Hildebrandt H (2017) “Aktives Musizieren bei Jugendlichen – Spezifische Aspekte des Schülers, des Studierenden, des angehenden Profis, des Solisten”. In: Schriftenreihe Band XXIV der Psychosomatischen Klinik Bad Neustadt (Ed.) Ressource Musik – Der Musiker im Mittelpunkt. Bad Neustadt 2017, S. 181-196

Hildebrandt H/Margulies O/Nemcova M (2017) “Violinspiel erleichtern. Ein Zürcher Forschungsprojekt liefert erste wissenschaftlich fundierte Ergebnisse zu individuell geeigneten Violinpositionen”. In: Schweizerische Musikzeitung 20 (11/2017): 54

Hildebrandt H/Margulies O/Köhler B/Nübling M/Verheul W/Nemcova M/Hildebrandt W (2016) “Objective Criteria for the Individual Selection of a Physiologically Advantageous Violin Position”. In: Musikphysiologie und Musikermedizin 23 (3/2016): 145-146

Hildebrandt H/Margulies O/Köhler B/Nübling M/Verheul W/Nemcova M (2016) “Objective Criteria for the Individual Selection of a Physiologically Advantageous Violin Position”. In: Documentation of the T4X – Symposium Munich 2016. (2016): 52

Hidden Arm and Hand Characteristics of Percussionists

Within the framework of this research project, key parameters in arms and hands of percussionists are investigated.

The goal of this project is the creation of an instrument-specific comparison group for percussionists – in analogy with comparison groups for piano, violin and cello. These comparison groups were built up over 50 years of work in our laboratory, which was founded by Christoph Wagner.

The comparison groups permit, to anonymously compare hand characteristics of an individual player with those of other professional musicians. By doing so, useful insight is gained into individually optimisation of posture, practicing techniques, physical endurance training, therapy options, etc..


Hildebrandt H/Margulies M (2018) “Creative Ergonomic Solutions for Musicians – Scientifically Based Examples from the Zurich Centre for Musicians Hands (ZZM)”. In: Documentation T4X2  Symposium München 2018: 50-51 (ISBN 978-3-00-059760-2)

Nemcova M/Margulies O/Hildebrandt H (2018) “Hidden Arm and Hand Characteristics of Percussionists”. In: Documentation T4X2  Symposium München 2018: 69 (ISBN 978-3-00-059760-2)

Toward a science of Music Performance: Interdisciplinary Research on Task-Specific Movement and Learning Parameters in Professional Musicians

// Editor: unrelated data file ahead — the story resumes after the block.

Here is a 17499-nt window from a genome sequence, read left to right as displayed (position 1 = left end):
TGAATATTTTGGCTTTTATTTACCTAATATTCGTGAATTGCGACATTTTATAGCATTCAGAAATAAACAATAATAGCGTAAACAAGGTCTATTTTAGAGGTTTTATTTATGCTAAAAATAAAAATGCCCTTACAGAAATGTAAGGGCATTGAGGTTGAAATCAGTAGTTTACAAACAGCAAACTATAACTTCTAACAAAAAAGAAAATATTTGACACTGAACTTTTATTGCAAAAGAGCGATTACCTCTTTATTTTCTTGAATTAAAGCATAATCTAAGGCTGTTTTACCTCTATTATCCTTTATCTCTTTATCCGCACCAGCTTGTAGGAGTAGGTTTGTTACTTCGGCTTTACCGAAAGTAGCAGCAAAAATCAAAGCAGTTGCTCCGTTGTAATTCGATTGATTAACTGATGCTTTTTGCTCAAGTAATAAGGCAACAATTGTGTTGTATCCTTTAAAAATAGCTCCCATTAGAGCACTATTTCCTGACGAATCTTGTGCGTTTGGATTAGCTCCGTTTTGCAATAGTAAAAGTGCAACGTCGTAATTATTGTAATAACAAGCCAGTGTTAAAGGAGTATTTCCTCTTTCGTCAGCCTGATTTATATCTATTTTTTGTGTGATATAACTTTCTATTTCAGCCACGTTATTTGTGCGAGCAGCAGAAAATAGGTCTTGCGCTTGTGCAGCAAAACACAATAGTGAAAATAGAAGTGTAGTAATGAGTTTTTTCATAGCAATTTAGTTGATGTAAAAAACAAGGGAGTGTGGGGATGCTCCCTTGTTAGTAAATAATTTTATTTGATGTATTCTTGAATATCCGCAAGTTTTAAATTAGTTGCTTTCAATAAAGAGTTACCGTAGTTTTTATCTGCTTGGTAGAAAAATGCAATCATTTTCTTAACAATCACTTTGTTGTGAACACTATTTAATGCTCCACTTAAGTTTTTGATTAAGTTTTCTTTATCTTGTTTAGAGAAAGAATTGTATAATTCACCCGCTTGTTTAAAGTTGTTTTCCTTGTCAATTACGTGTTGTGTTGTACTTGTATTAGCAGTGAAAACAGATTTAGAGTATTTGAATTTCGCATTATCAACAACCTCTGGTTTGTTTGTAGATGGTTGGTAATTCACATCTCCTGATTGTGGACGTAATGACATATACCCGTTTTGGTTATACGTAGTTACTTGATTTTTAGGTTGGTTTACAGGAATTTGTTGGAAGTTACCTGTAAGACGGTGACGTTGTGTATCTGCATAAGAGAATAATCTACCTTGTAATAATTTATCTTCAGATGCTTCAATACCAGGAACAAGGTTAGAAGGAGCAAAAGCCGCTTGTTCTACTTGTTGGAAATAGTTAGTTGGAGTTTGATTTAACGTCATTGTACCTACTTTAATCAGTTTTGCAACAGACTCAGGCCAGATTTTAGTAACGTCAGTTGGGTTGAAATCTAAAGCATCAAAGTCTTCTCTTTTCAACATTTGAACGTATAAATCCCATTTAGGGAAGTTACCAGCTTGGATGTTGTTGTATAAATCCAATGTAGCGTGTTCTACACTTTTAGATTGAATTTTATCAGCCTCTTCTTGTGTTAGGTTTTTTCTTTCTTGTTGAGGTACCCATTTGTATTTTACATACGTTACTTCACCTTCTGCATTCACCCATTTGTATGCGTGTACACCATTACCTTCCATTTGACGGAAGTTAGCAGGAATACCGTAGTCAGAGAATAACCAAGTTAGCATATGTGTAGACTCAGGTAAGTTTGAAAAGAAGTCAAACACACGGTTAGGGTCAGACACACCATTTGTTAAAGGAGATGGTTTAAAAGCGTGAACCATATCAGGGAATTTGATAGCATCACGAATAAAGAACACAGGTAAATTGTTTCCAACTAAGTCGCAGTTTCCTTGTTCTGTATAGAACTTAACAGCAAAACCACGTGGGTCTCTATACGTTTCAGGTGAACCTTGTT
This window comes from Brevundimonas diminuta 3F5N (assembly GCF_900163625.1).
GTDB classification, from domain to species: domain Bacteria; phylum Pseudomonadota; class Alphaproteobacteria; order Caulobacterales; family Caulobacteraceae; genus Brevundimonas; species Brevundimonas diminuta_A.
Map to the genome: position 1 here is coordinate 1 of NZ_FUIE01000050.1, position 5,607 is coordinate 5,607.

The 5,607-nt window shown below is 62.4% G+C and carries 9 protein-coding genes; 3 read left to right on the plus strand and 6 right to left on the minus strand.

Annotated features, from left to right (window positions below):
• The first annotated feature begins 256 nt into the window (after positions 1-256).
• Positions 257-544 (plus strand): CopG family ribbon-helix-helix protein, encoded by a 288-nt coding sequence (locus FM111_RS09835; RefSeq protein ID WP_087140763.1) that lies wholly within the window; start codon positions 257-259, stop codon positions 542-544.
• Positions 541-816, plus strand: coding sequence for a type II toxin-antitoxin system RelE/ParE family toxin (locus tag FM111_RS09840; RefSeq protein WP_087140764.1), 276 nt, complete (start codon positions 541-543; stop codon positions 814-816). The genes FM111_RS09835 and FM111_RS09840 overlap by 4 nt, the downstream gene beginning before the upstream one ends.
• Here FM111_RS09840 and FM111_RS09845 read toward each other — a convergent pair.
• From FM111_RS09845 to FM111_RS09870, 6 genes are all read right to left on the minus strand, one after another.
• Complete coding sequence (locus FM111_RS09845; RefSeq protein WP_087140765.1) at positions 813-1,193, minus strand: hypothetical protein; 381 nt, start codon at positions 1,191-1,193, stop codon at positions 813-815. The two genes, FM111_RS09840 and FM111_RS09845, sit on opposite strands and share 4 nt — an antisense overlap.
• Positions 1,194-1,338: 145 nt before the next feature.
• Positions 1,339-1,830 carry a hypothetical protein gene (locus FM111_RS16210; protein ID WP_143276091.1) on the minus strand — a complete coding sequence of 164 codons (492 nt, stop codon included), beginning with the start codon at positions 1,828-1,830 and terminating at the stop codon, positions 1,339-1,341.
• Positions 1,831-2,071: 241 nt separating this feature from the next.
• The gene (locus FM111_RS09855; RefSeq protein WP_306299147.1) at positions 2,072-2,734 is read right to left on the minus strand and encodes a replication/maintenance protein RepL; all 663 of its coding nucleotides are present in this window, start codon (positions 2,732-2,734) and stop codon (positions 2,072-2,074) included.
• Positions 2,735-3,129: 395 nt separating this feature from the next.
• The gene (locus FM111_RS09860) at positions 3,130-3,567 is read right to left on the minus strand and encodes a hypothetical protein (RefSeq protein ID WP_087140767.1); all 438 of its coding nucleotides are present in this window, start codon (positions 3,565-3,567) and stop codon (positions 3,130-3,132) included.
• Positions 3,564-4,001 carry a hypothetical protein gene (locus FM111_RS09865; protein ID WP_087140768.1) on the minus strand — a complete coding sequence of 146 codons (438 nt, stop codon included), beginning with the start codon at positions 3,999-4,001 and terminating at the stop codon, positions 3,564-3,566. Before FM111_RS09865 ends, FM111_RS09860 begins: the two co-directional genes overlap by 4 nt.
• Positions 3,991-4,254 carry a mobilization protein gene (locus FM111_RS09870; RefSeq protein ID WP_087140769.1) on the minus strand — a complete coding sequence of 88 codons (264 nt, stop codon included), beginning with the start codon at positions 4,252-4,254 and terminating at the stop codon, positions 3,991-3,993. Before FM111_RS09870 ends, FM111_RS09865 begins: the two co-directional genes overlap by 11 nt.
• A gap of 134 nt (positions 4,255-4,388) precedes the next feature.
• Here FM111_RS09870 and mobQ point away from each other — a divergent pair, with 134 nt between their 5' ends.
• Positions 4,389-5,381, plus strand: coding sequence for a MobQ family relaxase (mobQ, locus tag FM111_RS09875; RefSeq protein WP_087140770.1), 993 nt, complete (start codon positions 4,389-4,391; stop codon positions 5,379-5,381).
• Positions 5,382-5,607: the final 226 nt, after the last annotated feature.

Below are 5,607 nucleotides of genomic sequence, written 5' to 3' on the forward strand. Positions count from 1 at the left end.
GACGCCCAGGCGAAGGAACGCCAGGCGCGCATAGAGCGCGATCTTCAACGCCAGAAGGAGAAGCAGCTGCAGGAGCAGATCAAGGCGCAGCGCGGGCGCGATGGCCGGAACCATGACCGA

Candia V/Kusserow M/Margulies O/Hildebrandt H (2023) “Repeated stage exposure reduces music performance anxiety”. In: Frontiers in Psychology. Volume 14 – 2023. Published 20.03.2023:

Kusserow M/Candia V/Amft O/Hildebrandt H/Folkers G/Tröster G (2012) “Monitoring Stage Fright Outside the Laboratory: An Example in a Professional Musician Using Wearable Sensors.” In: Med Probl Perform Art 27(1) (3/2012): 21–30. Link to the article: click here.

Kusserow M/Hildebrandt H/Candia V (2013) „Das Lampenfieber unter objektiver Beobachtung“. In: ESTA Nachrichten  (2012): 3-5

To view a television report of the Swiss National TV SRF, click here.

Prolonged Performance-related Psychophysiological Activation in High- and Low-anxious Music Students 

Project lead: Patrick Gomez, Carole Dessimoz

Collaboration: Brigitta Danuser, Horst Hildebrandt, Regina Studer


Guyon A/Cannavò R/Studer R/Hildebrandt H/Danuser B/Vlemincx E & Gomez P (2020) “Respiratory variability, sighing, anxiety, and breathing symptoms in low- and high-anxious music students before and after performing“. Frontiers in Psychology, 11, 303.

Haccoun Y/Hildebrandt H/Klumb P/ Nater U/Gomez P (2020) „Positive and Negative Post Performance-Related Thoughts Predict Daily Cortisol Output in University Music Students“. In: Front. Psychol., 13 November 2020 |

Studer R/Nielsen C/Klumb P/Hildebrandt H/Nater U/Wild P/Heinzer R/Haba-RubioJ/Danuser B/ Gomez P (2019) „The mediating role of mood in the relationship among sleep, perseverative cognition and subjective health complaints in musicians.” In: Psychology & Health,

Gomez P/Nielsen C/Studer R/Hildebrandt H/Klumb P/Nater U/Wild P/Danuser B (2018) « Prolonged performance-related neuroendocrine activation and perseverative cognition in low- and high-anxious university music students. » In: Psychonoeuroendocrinology 95 (2018): 18-27. To view the article, click here.